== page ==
Categorized | Business Authors

How to Market to People Not Like You: Know It or Blow It Rules for Reaching Diverse Customers

Kelly McDonald

Author Bio:

Kelly McDonald is a marketing and advertising expert with more than 20 years of ad agency experience. She worked in top positions for several global ad agencies before starting her own marketing firm. Her company, McDonald Marketing, has won 7 Telly awards, the television industry’s award for creative excellence.

Her client experience includes brands such as Toyota, Kimberly-Clark, MillerCoors, Harley-Davidson, Sherwin-Williams, Ace Hardware, Mattel and Nike. She has deep experience in marketing to different generations, values, lifestyles, races and ethnicities. No matter how different people can be from one another, Kelly knows how to craft marketing messages that will resonate with them and turn them into customers for life.

Kelly has been named #1 on the list of “26 Hot Speakers” by Successful Meetings Magazine.

Advertising Age has twice named her company one of the top ad agencies in the U.S.

Inc Magazine twice named her company one of the fastest-growing, independently owned companies in the United States.

Kelly has been featured on CNBC, in BusinessWeek, on and on Sirius/XM Radio.

Book synopsis:

The world is more diverse than ever and you need to tap into new markets to grow business. This book teaches, step-by-step, 7 specific strategies for growing business by marketing to people not like you. Diversity is not about race, ethnicity, gender or age: what makes you different is your values and priorities. Tap into people’s values and you’ll win their wallets. Hundreds of examples from companies of all sizes and do’s & don’ts are illustrated. Ditch the demographics – learn how to market to people’s values and watch your sales and profits soar.

Why readers should buy the book and what they’ll get out of it after reading it:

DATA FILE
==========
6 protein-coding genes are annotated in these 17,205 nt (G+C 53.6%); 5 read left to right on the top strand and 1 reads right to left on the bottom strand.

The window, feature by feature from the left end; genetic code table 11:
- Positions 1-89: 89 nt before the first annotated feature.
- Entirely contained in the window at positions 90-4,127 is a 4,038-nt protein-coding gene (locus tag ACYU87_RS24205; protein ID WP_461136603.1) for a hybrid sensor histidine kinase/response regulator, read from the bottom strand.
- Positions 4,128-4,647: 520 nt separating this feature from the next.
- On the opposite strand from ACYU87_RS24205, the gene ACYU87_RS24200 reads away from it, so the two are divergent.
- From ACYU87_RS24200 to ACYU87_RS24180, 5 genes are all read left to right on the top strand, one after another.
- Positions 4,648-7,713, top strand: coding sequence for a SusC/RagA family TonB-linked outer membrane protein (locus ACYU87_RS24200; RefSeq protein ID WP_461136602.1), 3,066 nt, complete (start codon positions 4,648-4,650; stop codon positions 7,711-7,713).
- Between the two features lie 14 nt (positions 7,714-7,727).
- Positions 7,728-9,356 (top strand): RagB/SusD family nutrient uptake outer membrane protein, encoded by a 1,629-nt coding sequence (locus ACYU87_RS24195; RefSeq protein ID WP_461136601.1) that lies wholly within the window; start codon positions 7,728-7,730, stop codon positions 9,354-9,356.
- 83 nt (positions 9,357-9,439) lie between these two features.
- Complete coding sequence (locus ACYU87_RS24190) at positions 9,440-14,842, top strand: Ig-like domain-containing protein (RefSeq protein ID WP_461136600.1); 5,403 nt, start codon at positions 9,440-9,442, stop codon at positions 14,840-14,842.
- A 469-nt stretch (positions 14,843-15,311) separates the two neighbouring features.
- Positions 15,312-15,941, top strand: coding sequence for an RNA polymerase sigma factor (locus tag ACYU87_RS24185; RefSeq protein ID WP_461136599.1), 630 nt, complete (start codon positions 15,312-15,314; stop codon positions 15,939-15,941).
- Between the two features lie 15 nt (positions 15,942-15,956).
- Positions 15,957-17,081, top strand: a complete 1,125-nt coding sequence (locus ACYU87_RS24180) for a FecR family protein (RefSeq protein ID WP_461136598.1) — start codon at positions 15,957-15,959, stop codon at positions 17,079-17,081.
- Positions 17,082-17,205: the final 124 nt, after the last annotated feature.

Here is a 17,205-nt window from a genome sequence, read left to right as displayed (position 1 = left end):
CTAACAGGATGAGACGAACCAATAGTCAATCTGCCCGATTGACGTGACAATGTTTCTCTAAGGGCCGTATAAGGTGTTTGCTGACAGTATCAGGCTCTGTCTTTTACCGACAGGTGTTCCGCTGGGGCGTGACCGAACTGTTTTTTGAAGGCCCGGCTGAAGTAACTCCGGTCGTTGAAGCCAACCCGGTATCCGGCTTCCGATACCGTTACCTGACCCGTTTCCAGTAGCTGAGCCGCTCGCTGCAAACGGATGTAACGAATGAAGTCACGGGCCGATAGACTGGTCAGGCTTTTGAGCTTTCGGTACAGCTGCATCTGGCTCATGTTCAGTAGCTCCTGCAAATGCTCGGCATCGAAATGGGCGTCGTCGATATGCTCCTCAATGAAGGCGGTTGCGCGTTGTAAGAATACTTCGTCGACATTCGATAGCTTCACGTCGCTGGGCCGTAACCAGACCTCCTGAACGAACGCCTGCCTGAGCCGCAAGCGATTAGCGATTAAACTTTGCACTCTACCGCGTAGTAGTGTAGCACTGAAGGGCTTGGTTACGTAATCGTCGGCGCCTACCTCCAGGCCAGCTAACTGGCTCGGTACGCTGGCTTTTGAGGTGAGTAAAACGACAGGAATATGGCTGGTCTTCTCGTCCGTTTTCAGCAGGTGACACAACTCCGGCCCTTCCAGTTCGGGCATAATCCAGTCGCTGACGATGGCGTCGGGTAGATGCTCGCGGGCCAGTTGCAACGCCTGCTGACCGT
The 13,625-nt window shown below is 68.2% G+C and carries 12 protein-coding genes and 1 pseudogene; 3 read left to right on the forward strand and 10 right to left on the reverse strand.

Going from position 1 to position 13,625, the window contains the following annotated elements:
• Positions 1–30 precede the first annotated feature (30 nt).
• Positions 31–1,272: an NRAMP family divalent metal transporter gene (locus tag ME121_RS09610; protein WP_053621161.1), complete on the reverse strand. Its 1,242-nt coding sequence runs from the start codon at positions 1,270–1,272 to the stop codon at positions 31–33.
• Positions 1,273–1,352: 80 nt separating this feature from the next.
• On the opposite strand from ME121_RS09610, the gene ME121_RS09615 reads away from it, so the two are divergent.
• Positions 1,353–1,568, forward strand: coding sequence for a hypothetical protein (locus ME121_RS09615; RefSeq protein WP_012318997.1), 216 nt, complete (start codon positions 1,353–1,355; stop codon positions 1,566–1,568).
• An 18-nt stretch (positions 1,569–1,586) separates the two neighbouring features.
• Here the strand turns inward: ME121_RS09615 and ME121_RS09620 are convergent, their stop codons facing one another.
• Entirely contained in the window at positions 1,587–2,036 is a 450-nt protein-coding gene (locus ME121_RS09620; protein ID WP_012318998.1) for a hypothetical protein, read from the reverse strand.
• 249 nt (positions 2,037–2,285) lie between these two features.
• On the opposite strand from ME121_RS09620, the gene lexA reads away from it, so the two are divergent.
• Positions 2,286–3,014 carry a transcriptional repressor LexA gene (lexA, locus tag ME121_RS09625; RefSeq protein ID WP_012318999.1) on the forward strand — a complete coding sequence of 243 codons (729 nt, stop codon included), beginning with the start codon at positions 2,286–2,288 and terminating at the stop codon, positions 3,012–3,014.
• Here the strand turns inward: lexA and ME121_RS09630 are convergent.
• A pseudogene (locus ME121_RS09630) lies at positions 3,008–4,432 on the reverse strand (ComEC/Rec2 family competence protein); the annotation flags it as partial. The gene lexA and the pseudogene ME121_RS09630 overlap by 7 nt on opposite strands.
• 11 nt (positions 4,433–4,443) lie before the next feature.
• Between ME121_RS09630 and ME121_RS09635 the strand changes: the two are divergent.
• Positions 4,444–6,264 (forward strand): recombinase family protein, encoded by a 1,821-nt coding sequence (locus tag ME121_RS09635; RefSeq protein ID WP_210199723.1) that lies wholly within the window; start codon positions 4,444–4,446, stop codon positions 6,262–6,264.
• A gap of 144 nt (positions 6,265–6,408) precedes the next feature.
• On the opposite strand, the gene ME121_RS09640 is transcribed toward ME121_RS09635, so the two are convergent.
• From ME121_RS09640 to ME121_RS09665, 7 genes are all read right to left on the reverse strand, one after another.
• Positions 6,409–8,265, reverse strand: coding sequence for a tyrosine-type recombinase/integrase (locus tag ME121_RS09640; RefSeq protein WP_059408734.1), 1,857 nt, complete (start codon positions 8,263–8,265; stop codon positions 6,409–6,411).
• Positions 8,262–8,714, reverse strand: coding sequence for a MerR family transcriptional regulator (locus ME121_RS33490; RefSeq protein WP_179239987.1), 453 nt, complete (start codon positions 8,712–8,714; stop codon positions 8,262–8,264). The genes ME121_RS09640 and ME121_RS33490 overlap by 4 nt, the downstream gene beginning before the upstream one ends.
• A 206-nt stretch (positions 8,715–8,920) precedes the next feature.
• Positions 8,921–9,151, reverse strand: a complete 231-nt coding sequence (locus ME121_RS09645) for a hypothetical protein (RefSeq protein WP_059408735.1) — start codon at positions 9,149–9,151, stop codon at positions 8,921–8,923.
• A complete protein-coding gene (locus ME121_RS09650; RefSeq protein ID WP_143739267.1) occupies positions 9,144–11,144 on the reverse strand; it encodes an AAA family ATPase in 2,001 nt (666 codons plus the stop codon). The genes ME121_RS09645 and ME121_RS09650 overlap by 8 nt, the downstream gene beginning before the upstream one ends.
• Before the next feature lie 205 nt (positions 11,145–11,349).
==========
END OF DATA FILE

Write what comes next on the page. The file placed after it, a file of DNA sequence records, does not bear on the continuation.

Reach new customers by understanding their values. Learn how to:

  • market to women, immigrants, Hispanics, African Americans, Asians, gays & lesbians, different generations, political views, sexuality, hobbies, rural vs. metro, military vs. civilian, vegetarians vs. omnivores, and more
  • tweak your product/service for a new customer
  • be operationally ready & operationally friendly

Why I wrote this book:

As a marketing professional with more than 20 years of experience, I realized that when people talk about diversity marketing, they tend to think of “diversity” in terms of racial and ethnic diversity. While that’s important, I believe that diversity is much broader than that. My definition of diversity” is any way in which you are different from me. People make brand and product decisions based upon what matters to them and how those products fit into their lives and meet their needs. Connecting with diverse consumers is less about the color of your skin or your age or what zip code you live in and more about what you care about, what matters to you and what you value. If you have children and I don’t, we are going to be very different. We’ll have different priorities and pressures and consequently, we’ll make purchase decisions very differently. The same is true if you’re a vegetarian and I’m not. I wrote this book to help anyone who is responsible for marketing their business or company to reach the customers they’re not getting, but should be. When you learn how to market to someone’s values, you are connecting with them on a deep level. And that’s going to bring you more customers – and loyal ones – than any demographic definition will ever will.

Background and Other Thoughts